In December the group Open Arms Therapy (OAT) was born.  On their way to becoming a non-profit organization; the group now helps over 20 children and adults by offering 2, 30 minute riding sessions, two days a week.  OAT has received much support from the community and many wonderful people have donated horses, time and money. The therapy was offered at an indoor arena owned by Patsy and Hardy Gordon for the winter months and now it is held in the round pen near Destiny’s home.  The round pen is provided by Dell and Linda Peoples and P-P Trucking.  “To see the look on each and every child’s face is so amazing” says Amanda.  It brings joy to her heart to know that Destiny, her miracle child, has helped touch and change many children’s lives. “The help and support of the people in this community has helped to make O.A.T. the successful program that it is today”.

Amanda is so thankful for Destiny's dad who takes her to each riding session.  In the cold of winter and in the heat of the summer the two of them rarely miss.  Michael not only leads or side-walks for Destiny but has also assisted with the other children as well.  He has a quiet, laid-back personality and is he good with the horses and the kids.  Michael rides horses also.  His knowledge of horses and riding will be a real asset as Destiny's abilities improve.  Destiny has been riding long enough that she has started to ride independently; without a side-walker or someone leading the horse.  But even though she rides independently Michael is right there keeping a watchful eye to keep her safe.  Michael and Destiny are often accompanied by Felipe.  Felipe is not only Destiny's Godfather but a full time Volunteer for OAT.  On the rare occasion that Michael is unable to bring Destiny, Felipe does his best to get her to the riding sessions.  Destiny is very lucky to have such a caring and dedicated Dad and a Godfather who is actively involved with her life.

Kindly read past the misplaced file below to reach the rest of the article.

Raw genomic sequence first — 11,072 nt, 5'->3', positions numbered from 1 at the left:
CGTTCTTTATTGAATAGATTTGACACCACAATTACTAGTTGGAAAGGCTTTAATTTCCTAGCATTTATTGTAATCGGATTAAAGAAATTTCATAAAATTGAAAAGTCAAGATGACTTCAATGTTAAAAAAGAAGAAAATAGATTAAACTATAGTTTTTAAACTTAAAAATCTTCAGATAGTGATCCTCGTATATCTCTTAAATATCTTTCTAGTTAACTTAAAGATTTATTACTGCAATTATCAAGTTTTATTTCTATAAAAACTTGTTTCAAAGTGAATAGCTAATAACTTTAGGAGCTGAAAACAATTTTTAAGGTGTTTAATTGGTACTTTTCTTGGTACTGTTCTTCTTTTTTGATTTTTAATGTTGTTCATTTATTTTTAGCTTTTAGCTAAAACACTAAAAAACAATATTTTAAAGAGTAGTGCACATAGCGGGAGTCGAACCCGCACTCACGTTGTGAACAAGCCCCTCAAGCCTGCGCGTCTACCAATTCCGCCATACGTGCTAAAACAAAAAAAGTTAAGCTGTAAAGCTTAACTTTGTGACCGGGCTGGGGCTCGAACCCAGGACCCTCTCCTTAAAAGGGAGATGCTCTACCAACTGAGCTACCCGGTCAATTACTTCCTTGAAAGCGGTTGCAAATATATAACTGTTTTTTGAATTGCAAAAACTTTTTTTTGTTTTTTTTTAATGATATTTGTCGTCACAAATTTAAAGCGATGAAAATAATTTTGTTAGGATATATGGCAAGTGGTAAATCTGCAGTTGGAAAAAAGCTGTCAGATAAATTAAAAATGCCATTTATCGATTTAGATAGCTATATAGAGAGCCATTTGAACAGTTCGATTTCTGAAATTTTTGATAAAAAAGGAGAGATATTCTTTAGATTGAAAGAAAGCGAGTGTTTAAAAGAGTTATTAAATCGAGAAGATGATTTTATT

Destiny looks forward to seeing every face at therapy and telling everybody about her riding sessions.  Destiny's smile is one of those smiles that can light up a room.  She is friendly with everyone and often meets the kids and volunteers with hugs.  It is obvious the riding therapy is important to her.  She loves to be there and s
he looks forward to telling everybody about her riding sessions.  Her balance and stability is so much improved that Carl comments how when they started last September she could barely walk without tripping and now she runs and hardly trips at all!  Amanda and Michael would like to thank OAT and all the wonderful people that have helped in any way with the therapy.   “Every donation is a hand to helping a child’s future…” Thank you - Amanda Lucas and Michael Ballejo


References:

  1. http://kidshealth.org/parent/infections/bacterial_viral/rsv.html
  2. http://www.cerebralpalsy.org/what-is-cerebral-palsy/
  3. http://www.strabismus.org/
  4. http://www.shrinershq.org/Hospitals/Main/
  5. http://www.dars.state.tx.us/ecis/
  6. http://www.texasprojectfirst.org/PreschoolProg.html